• Avoid UV light exposure – as most penile cancers are skin cancers, avoiding UV exposure from sunlight, UV lamps, and tanning beds may decrease your risk of developing it.
  • Treatment of Ballanitis Xerotica Obliterans (BXO). This condition of the foreskin and/or glans penis carries a 10% risk of developing penile cancer if not treated.
  • Consider circumcision – though not medically necessary or recommended in most cases, men who have tight foreskins which are difficult to pull back may benefit from a procedure to remove the foreskin. This improves the ability to clean secretions away from the head of the penis, which may otherwise build up and cause inflammation which contributes penile cancer.
  • Get vaccinated for HPV – most men who contract HPV do not develop penile cancer, though most penile cancer cases occur alongside an HPV infection. Being vaccinated improves your body’s ability to remove the virus.

    As with any condition, always seek medical guidance to prevent and treat penile cancer effectively. Ask your GP for a referral to Sandhurst Urology for individualised advice.

Treatments for penile cancer

Treatments for penile cancer aim to remove the cancer and prevent it from returning while avoiding damage to the penis as much as possible. Your treatment team will suggest options for doing this which are most likely to benefit you. They may include:

  • Radiotherapy – this treatment uses high-energy rays to destroy cancer cells and minimise harm to surrounding healthy cells. It is not usually recommended to treat the primary penile cancer tumour, though it may be used to treat cancer which has spread to the lymph nodes.
  • Chemotherapy – chemotherapy involves using medications designed to kill cancer cells. The type used to treat penile cancers is usually a cream which you can apply at home. More severe penile cancer cases may benefit from chemotherapy taken in tablet form or via injection.
  • Circumcision – if your doctor prescribes a chemotherapy cream to treat your penile cancer, they may also recommend a small surgery to remove the foreskin. This allows both you and your doctor to effectively see and manage the cancer during treatment. Circumcision may also treat penile cancer fully of the cancer is localised to the foreskin.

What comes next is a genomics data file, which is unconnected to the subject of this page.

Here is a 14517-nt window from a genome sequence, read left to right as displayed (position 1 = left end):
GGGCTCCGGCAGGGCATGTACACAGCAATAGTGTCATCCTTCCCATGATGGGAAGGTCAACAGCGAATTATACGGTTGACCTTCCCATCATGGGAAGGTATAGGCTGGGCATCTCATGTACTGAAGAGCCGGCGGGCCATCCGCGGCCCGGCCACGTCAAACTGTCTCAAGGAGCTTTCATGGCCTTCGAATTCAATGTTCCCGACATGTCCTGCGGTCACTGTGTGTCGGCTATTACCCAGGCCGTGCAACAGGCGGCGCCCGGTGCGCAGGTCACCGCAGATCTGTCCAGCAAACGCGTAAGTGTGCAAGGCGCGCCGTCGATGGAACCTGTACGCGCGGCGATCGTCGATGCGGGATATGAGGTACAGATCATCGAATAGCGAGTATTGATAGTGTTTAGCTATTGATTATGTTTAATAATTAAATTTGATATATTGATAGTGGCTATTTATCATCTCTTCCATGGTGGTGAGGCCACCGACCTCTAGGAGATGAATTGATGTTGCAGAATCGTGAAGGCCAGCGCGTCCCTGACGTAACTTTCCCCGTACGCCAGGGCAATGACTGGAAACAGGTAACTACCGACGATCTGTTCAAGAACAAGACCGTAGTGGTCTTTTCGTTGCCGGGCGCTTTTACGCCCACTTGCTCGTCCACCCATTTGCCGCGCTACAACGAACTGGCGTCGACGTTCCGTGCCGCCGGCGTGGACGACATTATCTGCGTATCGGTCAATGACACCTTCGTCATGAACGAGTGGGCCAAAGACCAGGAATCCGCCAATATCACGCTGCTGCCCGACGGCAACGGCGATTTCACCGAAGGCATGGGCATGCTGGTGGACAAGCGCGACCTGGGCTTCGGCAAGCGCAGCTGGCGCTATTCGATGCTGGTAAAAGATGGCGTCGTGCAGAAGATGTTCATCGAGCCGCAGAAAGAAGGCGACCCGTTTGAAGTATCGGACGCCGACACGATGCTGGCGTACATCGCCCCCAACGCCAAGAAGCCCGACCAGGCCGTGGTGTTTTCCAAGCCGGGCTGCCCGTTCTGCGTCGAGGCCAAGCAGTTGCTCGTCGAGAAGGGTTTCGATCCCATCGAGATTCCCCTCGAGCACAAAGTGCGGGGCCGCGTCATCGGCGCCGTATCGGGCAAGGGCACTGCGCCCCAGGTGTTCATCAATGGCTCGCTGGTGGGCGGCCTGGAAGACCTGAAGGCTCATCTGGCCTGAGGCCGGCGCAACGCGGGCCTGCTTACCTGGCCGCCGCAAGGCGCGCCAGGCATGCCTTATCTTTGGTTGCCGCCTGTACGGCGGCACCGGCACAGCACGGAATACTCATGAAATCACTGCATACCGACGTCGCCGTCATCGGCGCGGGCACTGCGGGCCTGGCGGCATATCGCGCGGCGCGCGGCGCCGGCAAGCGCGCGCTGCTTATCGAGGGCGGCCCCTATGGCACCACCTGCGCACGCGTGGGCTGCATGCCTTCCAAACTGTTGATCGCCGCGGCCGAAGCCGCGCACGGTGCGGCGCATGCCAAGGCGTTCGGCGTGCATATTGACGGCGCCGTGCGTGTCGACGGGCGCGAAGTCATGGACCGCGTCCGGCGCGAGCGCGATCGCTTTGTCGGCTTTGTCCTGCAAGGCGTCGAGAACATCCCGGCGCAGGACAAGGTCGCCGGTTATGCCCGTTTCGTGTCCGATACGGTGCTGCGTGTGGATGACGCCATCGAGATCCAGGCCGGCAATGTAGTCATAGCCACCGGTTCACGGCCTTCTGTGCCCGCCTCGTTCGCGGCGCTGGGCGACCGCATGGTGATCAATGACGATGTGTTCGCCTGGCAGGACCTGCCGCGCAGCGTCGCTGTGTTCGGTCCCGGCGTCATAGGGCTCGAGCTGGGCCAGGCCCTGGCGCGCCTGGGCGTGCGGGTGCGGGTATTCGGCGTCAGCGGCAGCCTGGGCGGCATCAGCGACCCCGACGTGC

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Medical interventions for penile cancer

Treatments offered through Sandhurst Urology include the following:

  • Local excision – penile cancers which are localised to the skin’s upper layers may be treated by removing the patch of skin containing them. Your doctor will usually remove some healthy tissue surrounding the cancer spot to prevent it from returning. Some local excisions need a small skin graft to heal properly, which is generally taken from your thigh and attached in the same procedure.
  • Glans resurfacing – larger cancers that affect the head of the penis (the glans) may be treated by removing the top layer of skin (the mucosa) and replacing it with a skin graft from your thigh. This procedure usually does not damage sexual function and produces good cosmetic results.
  • Glansectomy – larger cancers involving the head of the penis (glans) may be treated by removing the glans in its entirety. The surgeon will usually replace it with a layer of skin taken from the thigh to produce good cosmetic results. Glansectomy generally does not affect sexual function, though it may impact the penis’s sensitivity.
  • Penectomy – this procedure removes penile cancer by removing part or all of the penis. It is generally recommended only if your penile cancer affects a large area or if other treatments have failed. If they need to recommend a penectomy, your doctor will usually discuss options to surgically reconstruct the penis.